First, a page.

Reverse Mortgages Explained
Over the past few years, reverse mortgages have become increasingly popular among aging homeowners. For many retired homeowners, it is a source of extra income that allows them to tap into their home equity. The process has also become simpler and safer for those who are interested in applying. That being said, there are many factors to keep in mind — including potential risks — when considering a reverse mortgage. Keep reading to learn more.
What is a Reverse Mortgage?
A reverse mortgage, also known as the home equity conversion mortgage (HECM) in the United States, is home financing option for homeowners 62 or older who have accumulated home equity and want to use this to supplement retirement income.
Unlike a conventional forward mortgage, there are no monthly mortgage payments. Instead of a borrower making monthly payments to a lender, as with a traditional mortgage, the reverse happens: the lender makes payments to the borrower.
Reverse mortgages are insured by the Federal Housing Administration (FHA). This guarantee ensures that the homeowner will receive all the payments they are entitled to, and protects the borrower and their estate from ever owing more on the loan than the home is worth. In circumstances where the outstanding debt on the reverse mortgage exceeds the value of the home, the FHA covers the difference.
What are the benefits?
Reverse Mortgages were conceived as a means to help retirees with limited income use the accumulated wealth in their homes to cover basic monthly living expenses and pay for health care. However, there are no limitations regarding how the reverse mortgage proceeds can be used.
The loan generally does not have to be paid back until either the last surviving homeowner dies or moves out of the home. After this happens, the estate will sell the home and use the proceeds from that sale to repay the reverse mortgage loan.
How Do I Qualify?
You may be eligible for a reverse mortgage if:
You are 62 years of age or older.
You own your home and use it as your primary residence.
Your home is single family, multi-family (up to 4 units), or an approved condominium or manufactured home.
You own your own home (free of debt) or only have a small amount left to pay on your existing mortgage.
Your home is in good condition prior to taking out the loan.
All prospective borrowers must also undergo a financial assessment to qualify. This assessment makes sure that the borrower can pay for:
Basic home maintenance
Homeowner’s Association (HOA) fees if applicable
The Department of Housing and Urban Development (HUD) also requires all prospective reverse mortgage borrowers complete a HUD-approved counseling session. This session should cover the pros and cons of taking out a reverse mortgage given your unique financial and personal circumstances, such as how a reverse mortgage could affect your eligibility for Medicaid and Supplemental Security Income. The counselor should also go over the different ways you can receive the proceeds.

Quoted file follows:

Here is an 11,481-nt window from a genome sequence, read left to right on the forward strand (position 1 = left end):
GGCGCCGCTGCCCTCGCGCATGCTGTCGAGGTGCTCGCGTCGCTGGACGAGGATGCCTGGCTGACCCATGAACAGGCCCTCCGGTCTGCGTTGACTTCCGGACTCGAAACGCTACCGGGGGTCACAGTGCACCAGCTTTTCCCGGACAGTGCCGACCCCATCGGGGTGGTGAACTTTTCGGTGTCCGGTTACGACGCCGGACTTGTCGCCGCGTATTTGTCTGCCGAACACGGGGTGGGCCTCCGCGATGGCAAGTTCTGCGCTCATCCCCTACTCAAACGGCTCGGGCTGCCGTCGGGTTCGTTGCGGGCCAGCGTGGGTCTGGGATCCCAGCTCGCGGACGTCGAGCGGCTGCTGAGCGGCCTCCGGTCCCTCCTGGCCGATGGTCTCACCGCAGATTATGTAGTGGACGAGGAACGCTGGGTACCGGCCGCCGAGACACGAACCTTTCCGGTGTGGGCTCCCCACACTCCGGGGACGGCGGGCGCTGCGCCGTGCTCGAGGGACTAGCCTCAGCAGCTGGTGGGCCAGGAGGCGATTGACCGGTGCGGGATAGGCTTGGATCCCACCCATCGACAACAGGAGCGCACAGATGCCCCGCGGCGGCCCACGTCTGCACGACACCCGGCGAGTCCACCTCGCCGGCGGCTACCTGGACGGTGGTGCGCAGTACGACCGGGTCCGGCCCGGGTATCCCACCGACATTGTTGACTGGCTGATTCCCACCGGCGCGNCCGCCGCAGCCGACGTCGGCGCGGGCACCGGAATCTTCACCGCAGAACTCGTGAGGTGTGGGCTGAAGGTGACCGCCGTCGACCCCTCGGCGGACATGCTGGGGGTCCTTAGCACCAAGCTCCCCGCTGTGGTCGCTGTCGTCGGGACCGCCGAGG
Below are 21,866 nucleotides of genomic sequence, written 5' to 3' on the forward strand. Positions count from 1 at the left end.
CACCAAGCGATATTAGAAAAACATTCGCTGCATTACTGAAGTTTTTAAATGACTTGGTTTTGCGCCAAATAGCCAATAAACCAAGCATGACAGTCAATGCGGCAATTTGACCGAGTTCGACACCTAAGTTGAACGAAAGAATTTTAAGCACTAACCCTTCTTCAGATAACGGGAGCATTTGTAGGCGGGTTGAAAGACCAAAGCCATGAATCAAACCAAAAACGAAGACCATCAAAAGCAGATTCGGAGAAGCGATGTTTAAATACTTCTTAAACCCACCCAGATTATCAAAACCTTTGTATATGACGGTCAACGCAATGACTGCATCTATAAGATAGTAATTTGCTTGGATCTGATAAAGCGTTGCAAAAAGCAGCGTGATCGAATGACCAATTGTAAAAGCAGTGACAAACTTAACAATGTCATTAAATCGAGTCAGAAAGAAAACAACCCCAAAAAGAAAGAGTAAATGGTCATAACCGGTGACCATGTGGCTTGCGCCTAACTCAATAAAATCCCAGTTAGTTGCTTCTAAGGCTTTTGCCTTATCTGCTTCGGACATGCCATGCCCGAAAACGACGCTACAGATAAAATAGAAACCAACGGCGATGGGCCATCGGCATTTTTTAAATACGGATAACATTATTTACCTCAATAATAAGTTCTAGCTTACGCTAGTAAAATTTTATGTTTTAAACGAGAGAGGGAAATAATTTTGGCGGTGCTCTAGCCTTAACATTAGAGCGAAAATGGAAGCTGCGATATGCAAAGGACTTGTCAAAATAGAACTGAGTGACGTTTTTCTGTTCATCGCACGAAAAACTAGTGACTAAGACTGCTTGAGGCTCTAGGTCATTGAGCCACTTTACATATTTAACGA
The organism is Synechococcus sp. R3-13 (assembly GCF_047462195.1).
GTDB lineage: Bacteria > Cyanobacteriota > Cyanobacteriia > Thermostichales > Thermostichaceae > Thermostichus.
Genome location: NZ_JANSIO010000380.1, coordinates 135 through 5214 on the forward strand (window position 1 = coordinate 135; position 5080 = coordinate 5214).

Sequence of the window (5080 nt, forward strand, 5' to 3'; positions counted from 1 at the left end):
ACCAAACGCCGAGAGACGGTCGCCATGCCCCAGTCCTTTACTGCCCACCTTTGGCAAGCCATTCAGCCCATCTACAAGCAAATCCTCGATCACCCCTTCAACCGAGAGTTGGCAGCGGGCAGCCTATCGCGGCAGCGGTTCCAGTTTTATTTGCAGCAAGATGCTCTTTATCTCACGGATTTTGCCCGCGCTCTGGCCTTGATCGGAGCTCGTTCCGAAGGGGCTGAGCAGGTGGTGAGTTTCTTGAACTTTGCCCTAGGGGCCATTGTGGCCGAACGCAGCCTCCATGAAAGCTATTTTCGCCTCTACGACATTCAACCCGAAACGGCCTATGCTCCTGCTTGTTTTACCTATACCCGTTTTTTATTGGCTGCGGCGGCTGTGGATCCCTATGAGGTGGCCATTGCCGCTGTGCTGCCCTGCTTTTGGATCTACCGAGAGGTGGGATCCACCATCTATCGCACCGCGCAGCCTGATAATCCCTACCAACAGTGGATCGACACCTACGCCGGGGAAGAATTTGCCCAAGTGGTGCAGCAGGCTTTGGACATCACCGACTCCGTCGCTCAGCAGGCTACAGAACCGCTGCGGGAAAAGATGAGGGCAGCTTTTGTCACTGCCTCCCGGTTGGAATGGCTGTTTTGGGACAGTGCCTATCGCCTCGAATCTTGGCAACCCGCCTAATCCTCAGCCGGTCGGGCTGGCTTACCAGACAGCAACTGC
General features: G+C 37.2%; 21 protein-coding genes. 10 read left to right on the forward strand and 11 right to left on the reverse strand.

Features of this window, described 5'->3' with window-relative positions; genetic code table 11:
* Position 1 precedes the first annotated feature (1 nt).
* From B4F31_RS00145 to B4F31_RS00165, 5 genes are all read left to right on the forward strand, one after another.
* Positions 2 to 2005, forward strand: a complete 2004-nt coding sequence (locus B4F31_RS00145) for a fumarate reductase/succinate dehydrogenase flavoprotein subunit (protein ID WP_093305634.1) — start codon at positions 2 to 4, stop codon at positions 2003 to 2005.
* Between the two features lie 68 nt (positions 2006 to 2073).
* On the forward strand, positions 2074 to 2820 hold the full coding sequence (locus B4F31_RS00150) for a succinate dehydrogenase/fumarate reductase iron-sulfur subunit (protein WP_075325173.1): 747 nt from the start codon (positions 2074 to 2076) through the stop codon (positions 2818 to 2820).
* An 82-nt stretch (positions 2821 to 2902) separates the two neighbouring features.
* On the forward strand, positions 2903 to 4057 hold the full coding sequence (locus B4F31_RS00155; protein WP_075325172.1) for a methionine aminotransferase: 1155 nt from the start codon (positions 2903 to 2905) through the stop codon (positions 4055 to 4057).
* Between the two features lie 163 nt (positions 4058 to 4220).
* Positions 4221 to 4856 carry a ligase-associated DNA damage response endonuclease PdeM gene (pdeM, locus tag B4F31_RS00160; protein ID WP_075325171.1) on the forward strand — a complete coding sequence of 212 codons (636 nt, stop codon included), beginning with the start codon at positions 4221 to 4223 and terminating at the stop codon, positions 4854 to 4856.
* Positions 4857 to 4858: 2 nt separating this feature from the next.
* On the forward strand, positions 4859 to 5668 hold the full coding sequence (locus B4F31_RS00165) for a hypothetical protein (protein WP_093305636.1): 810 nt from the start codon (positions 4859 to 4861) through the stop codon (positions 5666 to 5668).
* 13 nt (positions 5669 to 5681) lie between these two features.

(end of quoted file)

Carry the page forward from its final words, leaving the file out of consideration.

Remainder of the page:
Anything I should consider?
A reverse mortgage is not for everyone. You still have to meet certain conditions, and failing to meet these conditions will allow the lender to foreclose. You may not want a reverse mortgage if:
You want your heirs to inherit your home.
You live with someone.
You have medical bills.
You might move soon.
You can’t afford ongoing costs, such as home maintenance, property taxes, or homeowners insurance.
As a reverse mortgage borrower, you are required to live in the home and maintain it. If the home falls into disrepair, the lender won’t be able to recoup the full amount it has extended to the borrower. If you don’t pay your property taxes, your local tax authority can seize the house. If you don’t have homeowners insurance and there’s a house fire, the lender’s collateral is damaged. Keep in mind, the lender will impose these requirements to protect its interest in the home.
All loans must eventually be repaid, and this one is no different. The loan is due once the the borrower (you) sells the home or passes away.
What financial options are out there?
It’s a good idea to apply for a reverse mortgage with several companies to see which has the lowest rates and fees. Even though reverse mortgages are federally regulated, there is still variation in what each lender can charge.
Only the lump-sum reverse mortgage, which gives you all the proceeds at once when your loan closes, has a fixed interest rate. The other five options have adjustable interest rates. In addition to one of the base rates, the lender adds a margin of one to three percentage points. Interest compounds over the life of the reverse mortgage, and your credit score does not affect your reverse mortgage rate or your ability to qualify.